For Sunderland, a decade-long stay in the Premier League will shortly come to an end. Fabio Borini’s comments regarding the lack of “togetherness” in the dressing room, following Sunderland’s 2-2 home draw with West Ham United on 15 April, betrayed a side bereft of any further ideas.
To at least bow out with pride, and achieve a Tees-Wear derby win on hostile turf, Sunderland must now rely on the toughness and resilience of their leaders. Pending no injuries or suspensions, it will be up to Wearside generals, such as John O’Shea and Lee Cattermole, to provide a steely spine and give the Black Cats the best chance to drag their local rivals down with them.
Forebodingly, it was exactly 20 years ago that both sides were relegated from the Premier League, leaving Newcastle as the only representatives of England’s north-east in the top flight in 1997/98. On 19 April 1997, Middlesbrough fell to a 1-0 home defeat against Sunderland, courtesy of Darren Williams’ goal on the stroke of half-time.
Combined with an infamous three-point deduction, for illegally postponing a match against Blackburn, Boro’s fate was all but sealed in that derby defeat.
Two decades on, and Middlesbrough FC once again edges ever closer to the abyss. Defeat to Arsenal in Boro’s latest home game left caretaker manager Steve Agnew’s side six points adrift of 17th-placed Hull with just a single game in hand.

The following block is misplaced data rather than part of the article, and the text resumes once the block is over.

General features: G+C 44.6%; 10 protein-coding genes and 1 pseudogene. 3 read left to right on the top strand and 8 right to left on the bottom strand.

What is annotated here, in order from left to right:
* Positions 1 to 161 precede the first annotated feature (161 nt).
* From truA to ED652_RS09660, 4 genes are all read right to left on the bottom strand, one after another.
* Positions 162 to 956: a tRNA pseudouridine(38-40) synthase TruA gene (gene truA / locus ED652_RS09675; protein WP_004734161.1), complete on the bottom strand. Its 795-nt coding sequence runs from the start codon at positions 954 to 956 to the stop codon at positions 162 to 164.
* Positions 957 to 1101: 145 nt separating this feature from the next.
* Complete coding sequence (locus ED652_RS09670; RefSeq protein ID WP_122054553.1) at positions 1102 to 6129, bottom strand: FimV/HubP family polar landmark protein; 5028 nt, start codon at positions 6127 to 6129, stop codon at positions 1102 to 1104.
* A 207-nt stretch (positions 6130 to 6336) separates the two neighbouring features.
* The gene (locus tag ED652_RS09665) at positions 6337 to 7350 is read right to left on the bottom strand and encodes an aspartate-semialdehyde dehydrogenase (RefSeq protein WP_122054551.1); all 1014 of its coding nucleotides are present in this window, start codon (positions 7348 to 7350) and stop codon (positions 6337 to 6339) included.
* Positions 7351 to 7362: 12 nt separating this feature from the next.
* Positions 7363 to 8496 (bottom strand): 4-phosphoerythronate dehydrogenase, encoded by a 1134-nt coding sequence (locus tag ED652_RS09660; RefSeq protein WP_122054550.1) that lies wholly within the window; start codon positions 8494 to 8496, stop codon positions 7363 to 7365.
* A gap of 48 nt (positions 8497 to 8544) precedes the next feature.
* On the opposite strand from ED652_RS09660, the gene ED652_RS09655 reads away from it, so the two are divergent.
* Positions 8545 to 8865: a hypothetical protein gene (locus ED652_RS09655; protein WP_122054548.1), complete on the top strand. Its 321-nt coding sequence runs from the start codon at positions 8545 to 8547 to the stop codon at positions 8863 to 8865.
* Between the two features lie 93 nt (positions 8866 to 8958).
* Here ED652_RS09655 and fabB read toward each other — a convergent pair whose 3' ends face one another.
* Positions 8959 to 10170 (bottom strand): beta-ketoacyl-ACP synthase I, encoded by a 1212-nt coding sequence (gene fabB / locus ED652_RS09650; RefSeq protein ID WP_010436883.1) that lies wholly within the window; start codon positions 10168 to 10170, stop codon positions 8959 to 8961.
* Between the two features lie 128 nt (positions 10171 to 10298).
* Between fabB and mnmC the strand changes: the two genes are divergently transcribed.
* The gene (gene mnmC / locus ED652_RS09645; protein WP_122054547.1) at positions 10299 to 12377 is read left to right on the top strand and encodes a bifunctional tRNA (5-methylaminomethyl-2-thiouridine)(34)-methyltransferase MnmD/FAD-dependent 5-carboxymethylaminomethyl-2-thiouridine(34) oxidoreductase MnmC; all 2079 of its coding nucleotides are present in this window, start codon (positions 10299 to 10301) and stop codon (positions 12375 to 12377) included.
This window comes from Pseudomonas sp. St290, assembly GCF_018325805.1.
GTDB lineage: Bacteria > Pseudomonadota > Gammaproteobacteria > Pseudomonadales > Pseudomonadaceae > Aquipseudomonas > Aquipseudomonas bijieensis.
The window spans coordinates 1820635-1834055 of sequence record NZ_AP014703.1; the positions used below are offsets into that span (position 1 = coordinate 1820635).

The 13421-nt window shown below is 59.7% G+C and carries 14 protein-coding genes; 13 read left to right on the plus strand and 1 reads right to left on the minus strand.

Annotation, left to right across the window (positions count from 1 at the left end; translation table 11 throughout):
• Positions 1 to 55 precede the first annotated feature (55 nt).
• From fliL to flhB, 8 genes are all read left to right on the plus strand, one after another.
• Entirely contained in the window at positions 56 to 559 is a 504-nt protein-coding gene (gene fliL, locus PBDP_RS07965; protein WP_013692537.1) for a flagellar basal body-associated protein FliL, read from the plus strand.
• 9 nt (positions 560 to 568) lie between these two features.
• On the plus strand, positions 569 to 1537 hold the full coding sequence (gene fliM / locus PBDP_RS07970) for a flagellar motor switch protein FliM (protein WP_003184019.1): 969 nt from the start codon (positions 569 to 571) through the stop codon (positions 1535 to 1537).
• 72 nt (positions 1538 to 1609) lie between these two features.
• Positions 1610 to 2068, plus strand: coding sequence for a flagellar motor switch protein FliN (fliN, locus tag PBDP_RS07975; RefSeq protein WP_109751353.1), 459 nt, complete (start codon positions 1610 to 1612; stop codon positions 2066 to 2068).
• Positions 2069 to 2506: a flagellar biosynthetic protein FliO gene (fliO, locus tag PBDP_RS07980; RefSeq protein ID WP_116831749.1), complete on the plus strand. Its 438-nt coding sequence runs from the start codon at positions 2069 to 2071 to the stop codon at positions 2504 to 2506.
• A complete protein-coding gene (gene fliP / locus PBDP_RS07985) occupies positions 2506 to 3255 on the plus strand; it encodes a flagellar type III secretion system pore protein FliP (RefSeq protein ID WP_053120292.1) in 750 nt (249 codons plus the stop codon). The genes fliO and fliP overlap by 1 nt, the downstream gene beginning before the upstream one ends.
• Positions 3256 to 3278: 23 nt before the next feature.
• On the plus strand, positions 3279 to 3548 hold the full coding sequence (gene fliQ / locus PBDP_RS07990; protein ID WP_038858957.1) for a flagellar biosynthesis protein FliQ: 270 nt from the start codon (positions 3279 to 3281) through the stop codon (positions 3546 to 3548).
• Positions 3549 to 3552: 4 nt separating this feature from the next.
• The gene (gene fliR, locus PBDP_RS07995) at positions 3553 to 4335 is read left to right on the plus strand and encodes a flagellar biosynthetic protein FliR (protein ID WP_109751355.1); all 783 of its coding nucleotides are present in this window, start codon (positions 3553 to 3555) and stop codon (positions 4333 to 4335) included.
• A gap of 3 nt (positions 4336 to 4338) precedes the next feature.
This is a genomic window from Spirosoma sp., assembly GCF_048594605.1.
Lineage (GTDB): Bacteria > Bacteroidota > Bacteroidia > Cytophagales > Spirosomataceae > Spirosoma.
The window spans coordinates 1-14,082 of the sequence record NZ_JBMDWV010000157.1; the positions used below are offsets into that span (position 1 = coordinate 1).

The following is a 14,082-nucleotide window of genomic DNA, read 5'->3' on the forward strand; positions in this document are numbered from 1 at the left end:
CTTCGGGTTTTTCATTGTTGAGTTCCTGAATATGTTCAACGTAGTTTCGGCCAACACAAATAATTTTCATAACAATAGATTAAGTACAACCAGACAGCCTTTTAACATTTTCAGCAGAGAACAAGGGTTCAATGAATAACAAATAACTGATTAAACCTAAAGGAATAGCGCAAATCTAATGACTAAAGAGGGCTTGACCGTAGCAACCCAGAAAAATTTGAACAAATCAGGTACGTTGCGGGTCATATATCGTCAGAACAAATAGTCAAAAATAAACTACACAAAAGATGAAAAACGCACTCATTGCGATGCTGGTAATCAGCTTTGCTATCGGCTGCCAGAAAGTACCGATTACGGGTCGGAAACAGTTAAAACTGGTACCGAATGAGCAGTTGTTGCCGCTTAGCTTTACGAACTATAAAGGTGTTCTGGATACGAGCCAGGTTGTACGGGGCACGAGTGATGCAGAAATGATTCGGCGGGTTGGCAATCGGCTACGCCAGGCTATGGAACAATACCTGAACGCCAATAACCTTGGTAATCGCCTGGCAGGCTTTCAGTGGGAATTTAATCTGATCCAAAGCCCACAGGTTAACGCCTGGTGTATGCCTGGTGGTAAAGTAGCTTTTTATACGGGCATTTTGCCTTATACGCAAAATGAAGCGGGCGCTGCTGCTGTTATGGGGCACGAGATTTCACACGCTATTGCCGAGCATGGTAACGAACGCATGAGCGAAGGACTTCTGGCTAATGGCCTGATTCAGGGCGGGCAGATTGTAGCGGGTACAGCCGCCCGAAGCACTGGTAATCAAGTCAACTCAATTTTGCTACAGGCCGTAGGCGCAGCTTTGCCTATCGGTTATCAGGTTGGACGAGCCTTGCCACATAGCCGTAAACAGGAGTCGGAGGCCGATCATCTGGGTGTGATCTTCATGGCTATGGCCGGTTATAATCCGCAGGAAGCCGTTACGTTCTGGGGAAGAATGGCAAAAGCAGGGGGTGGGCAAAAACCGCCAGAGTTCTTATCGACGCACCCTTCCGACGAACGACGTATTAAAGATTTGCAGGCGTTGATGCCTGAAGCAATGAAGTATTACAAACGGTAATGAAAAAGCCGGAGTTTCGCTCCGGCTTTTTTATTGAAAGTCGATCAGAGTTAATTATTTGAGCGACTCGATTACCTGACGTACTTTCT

However, from a very localised point of view, Boro have much to play for. Agnew’s men are chasing a first league double over Sunderland since the 2002/03 season. With some bookmakers, Boro are in fact at evens to do achieve that feat over Sunderland and keep the survival fight alive.
Apparently incapable of producing a winning performance, Sunderland’s ineptitude may negate Boro’s own propensity to fail in the final third.
Unsurprisingly, Alvaro Negredo tops the first goalscorer market, with odds at around 7/2 to open the scoring in the 144th Tees-Wear derby, as can be seen if you click through onto bookmakers’ sports markets. His equalising strike, against Arsenal on Easter Monday, gave Boro a glimmer of hope until Mesut Ozil won it for the Gunners.
Bettors may be more tempted to use each side’s profligacy in front of goal to their advantage. As both sides become more jaded, it will be Sunderland at a greater psychological disadvantage, making Boro prime candidates for a late winner. Odds of around 18/1 are, therefore, available for either side to score after the 71st minute
For all the permutations, the situation facing Boro could not be simpler. Should Steve Agnew’s men fail to win the looming derby, the game will – once and for all – be up.